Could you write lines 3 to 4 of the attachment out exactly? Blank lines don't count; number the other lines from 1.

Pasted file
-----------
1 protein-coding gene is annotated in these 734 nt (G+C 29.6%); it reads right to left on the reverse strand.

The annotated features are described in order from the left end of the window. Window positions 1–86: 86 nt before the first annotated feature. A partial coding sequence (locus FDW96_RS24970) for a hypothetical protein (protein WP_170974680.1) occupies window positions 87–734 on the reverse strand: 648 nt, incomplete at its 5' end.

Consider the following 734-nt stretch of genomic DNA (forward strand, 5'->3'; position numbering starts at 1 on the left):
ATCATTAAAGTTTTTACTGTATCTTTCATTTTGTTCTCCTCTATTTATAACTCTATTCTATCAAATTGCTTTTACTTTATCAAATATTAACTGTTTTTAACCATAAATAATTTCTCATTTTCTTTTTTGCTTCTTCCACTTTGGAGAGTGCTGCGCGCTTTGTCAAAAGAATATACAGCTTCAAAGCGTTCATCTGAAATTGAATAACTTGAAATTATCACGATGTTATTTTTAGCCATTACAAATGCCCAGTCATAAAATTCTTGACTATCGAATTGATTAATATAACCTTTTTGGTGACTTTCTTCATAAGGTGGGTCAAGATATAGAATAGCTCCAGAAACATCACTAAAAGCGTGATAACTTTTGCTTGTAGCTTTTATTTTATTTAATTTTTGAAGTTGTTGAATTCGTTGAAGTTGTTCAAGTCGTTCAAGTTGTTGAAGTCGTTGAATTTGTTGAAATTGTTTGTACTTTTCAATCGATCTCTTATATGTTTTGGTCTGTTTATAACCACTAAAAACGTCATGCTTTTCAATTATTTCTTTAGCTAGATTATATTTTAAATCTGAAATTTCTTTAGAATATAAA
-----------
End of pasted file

Consider the following 734-nt stretch of genomic DNA (forward strand, 5'->3'; position numbering starts at 1 on the left):
ATCATTAAAGTTTTTACTGTATCTTTCATTTTGTTCTCCTCTATTTATAACTCTATTCTATCAAATTGCTTTTACTTTATCAAATATTAACTGTTTTTAACCATAAATAATTTCTCATTTTCTTTTTTGCTTCTTCCACTTTGGAGAGTGCTGCGCGCTTTGTCAAAAGAATATACAGCTTCAAAGCGTTCATCTGAAATTGAATAACTTGAAATTATCACGATGTTATTTTTAGCCATTACAAATGCCCAGTCATAAAATTCTTGACTATCGAATTGATTAATATAACCTTTTTGGTGACTTTCTTCATAAGGTGGGTCAAGATATAGAATAGCTCCAGAAACATCACTAAAAGCGTGATAACTTTTGCTTGTAGCTTTTATTTTATTTAATTTTTGAAGTTGTTGAATTCGTTGAAGTTGTTCAAGTCGTTCAAGTTGTTGAAGTCGTTGAATTTGTTGAAATTGTTTGTACTTTTCAATCGATCTCTTATATGTTTTGGTCTGTTTATAACCACTAAAAACGTCATGCTTTTCAATTATTTCTTTAGCTAGATTATATTTTAAATCTGAAATTTCTTTAGAATATAAA